The Lady Bears controlled the play in the first half, primarily in the paint as junior forward Nakira Examond had 18 points and nine rebounds, which allowed Greater New Bedford to build their five-point halftime lead. Even though she still had a monster game, finishing with a game-high 27 points and 17 rebounds, New Mission did a better job controlling the glass in the second half.
Sophomore Iris Rivera also had a tremendous game for Greater New Bedford in a losing effort posting 16 points and 15 rebounds.
New Mission was paced by their stars, seniors De’Andra Humphires and Jaszala Laracuente, who had 24 and 20 points respectively.
With the Titans leading 59-51 in the final quarter, Humphries picked up her fifth foul, forcing her from the game, which could have came back to haunt New Mission as she was their leading point scorer.
“I was nervous because the game was so close,” she said. “It was a little bit depressing, but I got back into it.”
New Mission didn’t panic and never allowed the Lady Bears to get any closer than seven points the rest of the way primarily because of their free throw shooting as they shot 9-of-14 (64 percent) in the final eight minutes.
“That is what we prepare for,” Forde said. “Those role players that we have that may not be starters, every minute counts. Their contributions never change, from their efforts on the floor and in the classroom, it’s a team effort.”
For the first time there will be a D4 state final between an East and Central/West champion, which will take place next weekend.
BRIGHT FUTURE FOR LADY BEARS
For Greater New Bedford, this was their third trip to the Garden in as many years, falling to Fenway the previous two times, ending pretty much the same way with the City League’s teams aggressiveness eventually getting to them.
“It seemed like the same scenario as the past two years, we couldn’t handle the pressure when we got double teamed and we turned the ball over,” Harrison said.
Fortunately for the Lady Bears they will return four starters next season and will be as hungry as ever to make it a fourth straight trip to the Garden and this time come away with a win.
“We have four starters. I thought we were going to get them today,” said Harrison “We’re closing the gap. I know these kids, like I said we’re one year away from a couple of things. If we keep going the way we are going I expect big things next year.”
STATE FINAL AHEAD
Looking ahead to this weekend’s state championship, the Titans will take on either Millis or Quaboag. They know they will need to clean a few things up between now and then as getting off to a sluggish start could hurt them.
“Run, run and run,” Laracuente said. “We need to play our game and work hard throughout the game. First quarter, put them away in the first quarter and play hard. Defense wins games.”
New Mission reached Monday’s EMass final by upsetting No. 1 Fenway last Friday night, 43-36.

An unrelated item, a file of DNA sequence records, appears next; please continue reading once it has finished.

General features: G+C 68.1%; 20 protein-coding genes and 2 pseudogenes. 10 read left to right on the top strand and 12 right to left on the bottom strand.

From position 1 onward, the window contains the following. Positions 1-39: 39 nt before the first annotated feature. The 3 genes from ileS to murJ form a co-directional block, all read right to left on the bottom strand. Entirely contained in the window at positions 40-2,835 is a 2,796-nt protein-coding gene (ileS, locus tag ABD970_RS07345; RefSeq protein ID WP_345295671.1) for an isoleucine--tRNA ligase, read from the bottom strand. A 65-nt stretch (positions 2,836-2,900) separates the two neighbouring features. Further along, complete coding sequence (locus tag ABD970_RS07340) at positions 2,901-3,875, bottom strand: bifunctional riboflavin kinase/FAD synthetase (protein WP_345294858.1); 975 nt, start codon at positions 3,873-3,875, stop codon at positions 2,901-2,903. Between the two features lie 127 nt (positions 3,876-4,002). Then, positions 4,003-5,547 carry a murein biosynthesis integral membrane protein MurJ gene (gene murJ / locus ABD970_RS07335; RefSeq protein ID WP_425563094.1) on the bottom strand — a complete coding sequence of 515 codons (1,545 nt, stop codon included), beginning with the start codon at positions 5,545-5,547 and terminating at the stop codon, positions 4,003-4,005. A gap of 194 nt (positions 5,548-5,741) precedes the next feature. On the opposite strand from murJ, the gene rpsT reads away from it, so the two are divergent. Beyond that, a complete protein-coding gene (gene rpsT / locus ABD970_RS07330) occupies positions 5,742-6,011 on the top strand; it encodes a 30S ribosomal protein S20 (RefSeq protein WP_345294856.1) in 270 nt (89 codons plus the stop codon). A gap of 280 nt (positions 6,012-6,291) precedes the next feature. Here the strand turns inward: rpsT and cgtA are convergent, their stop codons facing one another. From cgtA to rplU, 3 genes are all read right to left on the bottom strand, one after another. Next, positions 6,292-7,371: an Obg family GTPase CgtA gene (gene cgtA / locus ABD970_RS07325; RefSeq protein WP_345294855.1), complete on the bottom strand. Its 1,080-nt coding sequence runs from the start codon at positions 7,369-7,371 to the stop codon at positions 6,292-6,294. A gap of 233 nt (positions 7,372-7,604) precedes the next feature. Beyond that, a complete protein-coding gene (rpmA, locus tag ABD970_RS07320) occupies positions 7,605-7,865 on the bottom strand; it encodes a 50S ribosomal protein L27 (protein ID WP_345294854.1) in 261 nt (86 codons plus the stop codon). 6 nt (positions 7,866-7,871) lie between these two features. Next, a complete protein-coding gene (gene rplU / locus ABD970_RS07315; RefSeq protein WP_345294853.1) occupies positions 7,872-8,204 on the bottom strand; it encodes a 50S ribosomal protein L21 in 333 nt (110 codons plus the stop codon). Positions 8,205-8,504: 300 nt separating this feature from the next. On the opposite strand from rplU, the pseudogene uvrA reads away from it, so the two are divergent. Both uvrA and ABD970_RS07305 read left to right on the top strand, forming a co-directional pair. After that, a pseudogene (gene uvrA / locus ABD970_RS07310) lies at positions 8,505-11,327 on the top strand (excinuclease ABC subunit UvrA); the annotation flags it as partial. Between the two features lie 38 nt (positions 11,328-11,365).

Here are the details:
In response to weather concerns, a revised schedule has been finalized. All games originally scheduled for Wednesday at the Mass Mutual Center have been postponed. This decision also impacts other initial plans. All West/Central games will now be played on Tuesday.
Tuesday, March 11
DIVISION 1: GIRLS’/BOYS’ at Mass Mutual Center (5:45/7:30 p.m.)
DIVISION 2: GIRLS’BOYS’ at Central High School, Springfield (6:00/7:45 p.m.)
DIVISION 3: GIRLS’/BOYS’ at Mass Mutual Center (2:15/4 p.m.)
DIVISION 4: GIRLS’/BOYS’ at Clark University (6:00/7:45 p.m.)
With the inclement weather in the forecast for Wednesday, the two games at the Tsongas Center have been moved to Thursday, with both games maintained their previous time slot.
Here's the schedule for Thursday:
No. 2 Malden Catholic vs. No. 3 Springfield Cathedral, 6 p.m.
No. 1 BC High vs. No. 4 Austin Prep, 8 p.m.
Here is tonight's schedule:
D4 Girls: New Mission 72, Greater New Bedford 62
D4 Boys: St. Clement 56, Bishop Connolly 44
D1 Girls: Braintree 59, Lynn English 41
D1 Boys: Central Catholic 79, Catholic Memorial 66
At TD Garden, Boston
D4 Girls: New Mission vs. Greater New Bedford, 2:15 p.m.
Brendan Hall: Fenway was cruising right along to a three-peat as Division 4 state champs until city rival New Mission threw a wrench in those plans. Momentum is on the side of Jazsala Laracuente, Deandra Humphries and company. Pick: New Mission
Chris Bradley: New Mission beating Boston City League rival Fenway in the D4 North championship game was as impressive as any win we've seen during this postseason. I'll take the Lady Titans in a double-digit victory.
Pick New Mission
D4 Boys: St. Clement vs. Bishop Connolly, 4 p.m.
Hall: Lots of athleticism here in Medford, and that's a very talented St. Mary's team the Anchormen knocked off to get here. Look for big nights from Emaru Pena and Khaneil Bruce. Pick: St. Clement
Bradley: Connolly has plenty of experience winning on the TD Garden floor, especially after last year's Division 4 championship-winning performance. St. Clement is athletic and talented, but look for Bishop Connolly to take this game in a close one.
Pick: Bishop Connolly
D1 Girls: Lynn English vs. Braintree, 5:45 p.m.
Hall: Braintree has thwarted terrific guard-oriented lineups throughout these playoffs, but they've yet to face a backcourt as talented as English's. Still, the Bulldogs are going to have to navigate a "Land of the Trees" going inside against the Wamps' superb (and vertically blessed) lineup. Pick: Braintree
Bradley: The Lady Bulldogs' undefeated run has been extremely impressive, but they run into a giant in Braintree in the Eastern Mass. final -- the Wamps haven't had anything less than double-digit victories since Jan. 24.
D1 Boys: Central Catholic vs. Catholic Memorial, 7:30 p.m.
Hall: This could be the best matchup of the night. Hold CM in the 50's, and you win. By the way, that hasn't happened yet. Pick: Catholic Memorial, in OT
Bradley: Tyler Nelson and co. had quite a run through the loaded Division 1 North tournament, but CM's depth at guard will be the difference in this one. Look for the Knights to come out on top in what should be a very fast-paced game.
Pick: Catholic Memorial